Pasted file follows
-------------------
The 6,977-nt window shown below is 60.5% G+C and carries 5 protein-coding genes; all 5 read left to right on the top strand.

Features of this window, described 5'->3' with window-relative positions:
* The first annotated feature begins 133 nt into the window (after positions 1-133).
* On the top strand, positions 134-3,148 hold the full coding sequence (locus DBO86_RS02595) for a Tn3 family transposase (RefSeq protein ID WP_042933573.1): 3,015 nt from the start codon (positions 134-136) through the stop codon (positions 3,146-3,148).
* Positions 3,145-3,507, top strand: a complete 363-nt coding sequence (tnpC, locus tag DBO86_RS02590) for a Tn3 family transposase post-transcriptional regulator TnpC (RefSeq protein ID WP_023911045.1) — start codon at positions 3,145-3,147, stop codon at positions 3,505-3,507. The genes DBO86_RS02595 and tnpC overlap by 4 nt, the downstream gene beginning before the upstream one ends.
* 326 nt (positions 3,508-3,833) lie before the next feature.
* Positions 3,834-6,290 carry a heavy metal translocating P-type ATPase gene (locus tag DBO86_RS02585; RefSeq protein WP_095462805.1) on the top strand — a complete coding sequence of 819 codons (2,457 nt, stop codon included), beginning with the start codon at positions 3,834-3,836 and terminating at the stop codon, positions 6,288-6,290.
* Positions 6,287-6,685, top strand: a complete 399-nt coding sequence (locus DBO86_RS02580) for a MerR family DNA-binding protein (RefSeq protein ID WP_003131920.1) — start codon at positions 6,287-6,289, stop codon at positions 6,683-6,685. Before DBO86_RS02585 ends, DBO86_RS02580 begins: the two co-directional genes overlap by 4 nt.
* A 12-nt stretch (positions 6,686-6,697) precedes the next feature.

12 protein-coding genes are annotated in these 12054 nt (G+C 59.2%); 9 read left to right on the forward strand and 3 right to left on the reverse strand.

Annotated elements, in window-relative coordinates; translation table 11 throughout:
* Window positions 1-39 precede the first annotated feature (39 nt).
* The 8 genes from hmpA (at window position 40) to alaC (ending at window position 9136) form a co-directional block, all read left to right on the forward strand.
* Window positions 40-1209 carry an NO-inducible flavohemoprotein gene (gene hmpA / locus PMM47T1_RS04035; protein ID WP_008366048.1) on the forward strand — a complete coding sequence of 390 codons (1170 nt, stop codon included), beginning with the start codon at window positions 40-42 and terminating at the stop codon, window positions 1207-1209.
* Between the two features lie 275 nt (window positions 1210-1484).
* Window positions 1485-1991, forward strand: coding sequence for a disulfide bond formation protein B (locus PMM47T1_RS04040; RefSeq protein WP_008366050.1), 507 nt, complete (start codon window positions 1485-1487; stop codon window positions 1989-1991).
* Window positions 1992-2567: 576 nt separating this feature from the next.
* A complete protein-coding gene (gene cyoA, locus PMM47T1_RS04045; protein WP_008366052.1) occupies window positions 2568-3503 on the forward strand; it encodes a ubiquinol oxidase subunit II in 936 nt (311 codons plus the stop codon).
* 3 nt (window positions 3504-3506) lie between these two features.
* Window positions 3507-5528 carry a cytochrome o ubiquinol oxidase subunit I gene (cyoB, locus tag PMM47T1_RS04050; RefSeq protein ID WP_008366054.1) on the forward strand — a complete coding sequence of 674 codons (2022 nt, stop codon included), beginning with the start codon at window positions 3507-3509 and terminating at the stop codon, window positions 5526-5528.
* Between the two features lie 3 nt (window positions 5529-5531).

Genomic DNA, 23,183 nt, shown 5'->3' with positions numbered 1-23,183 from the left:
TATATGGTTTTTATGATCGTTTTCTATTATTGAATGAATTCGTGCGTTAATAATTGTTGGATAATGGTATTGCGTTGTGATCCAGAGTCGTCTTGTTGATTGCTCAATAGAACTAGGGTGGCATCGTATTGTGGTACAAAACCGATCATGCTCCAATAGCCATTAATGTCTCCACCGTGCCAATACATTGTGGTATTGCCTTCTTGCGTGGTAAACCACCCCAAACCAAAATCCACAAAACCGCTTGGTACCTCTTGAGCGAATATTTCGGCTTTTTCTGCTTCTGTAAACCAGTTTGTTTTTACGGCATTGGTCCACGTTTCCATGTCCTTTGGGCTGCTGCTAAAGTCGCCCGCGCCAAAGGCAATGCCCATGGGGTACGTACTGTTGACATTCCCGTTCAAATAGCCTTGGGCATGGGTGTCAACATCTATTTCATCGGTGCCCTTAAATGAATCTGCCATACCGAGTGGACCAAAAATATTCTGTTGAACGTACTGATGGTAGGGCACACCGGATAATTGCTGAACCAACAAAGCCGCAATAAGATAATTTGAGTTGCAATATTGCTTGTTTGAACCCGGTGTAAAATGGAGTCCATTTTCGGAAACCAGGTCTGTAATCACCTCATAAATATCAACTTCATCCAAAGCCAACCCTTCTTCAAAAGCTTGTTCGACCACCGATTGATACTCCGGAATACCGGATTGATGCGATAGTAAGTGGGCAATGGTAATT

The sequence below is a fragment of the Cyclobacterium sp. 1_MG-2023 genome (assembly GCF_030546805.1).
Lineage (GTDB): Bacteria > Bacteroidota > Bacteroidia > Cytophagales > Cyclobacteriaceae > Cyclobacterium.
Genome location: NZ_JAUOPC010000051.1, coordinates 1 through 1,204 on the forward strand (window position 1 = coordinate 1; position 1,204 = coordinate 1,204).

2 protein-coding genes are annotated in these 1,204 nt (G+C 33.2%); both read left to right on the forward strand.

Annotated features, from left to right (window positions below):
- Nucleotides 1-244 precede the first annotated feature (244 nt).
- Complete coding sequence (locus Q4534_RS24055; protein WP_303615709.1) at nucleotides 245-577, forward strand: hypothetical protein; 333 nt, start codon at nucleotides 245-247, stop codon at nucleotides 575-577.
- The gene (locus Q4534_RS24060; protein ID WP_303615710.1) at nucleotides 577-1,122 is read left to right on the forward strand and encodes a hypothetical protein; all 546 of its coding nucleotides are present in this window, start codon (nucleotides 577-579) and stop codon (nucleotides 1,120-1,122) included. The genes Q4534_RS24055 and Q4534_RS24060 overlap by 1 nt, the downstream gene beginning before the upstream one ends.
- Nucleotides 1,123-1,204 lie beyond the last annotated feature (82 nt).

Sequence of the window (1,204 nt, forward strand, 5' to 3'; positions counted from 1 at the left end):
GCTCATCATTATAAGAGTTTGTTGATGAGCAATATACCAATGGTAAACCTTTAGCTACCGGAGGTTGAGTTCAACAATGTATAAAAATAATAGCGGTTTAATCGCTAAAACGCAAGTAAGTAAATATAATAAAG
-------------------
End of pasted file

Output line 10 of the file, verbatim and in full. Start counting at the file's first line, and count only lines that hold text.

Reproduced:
12 protein-coding genes are annotated in these 12054 nt (G+C 59.2%); 9 read left to right on the forward strand and 3 right to left on the reverse strand.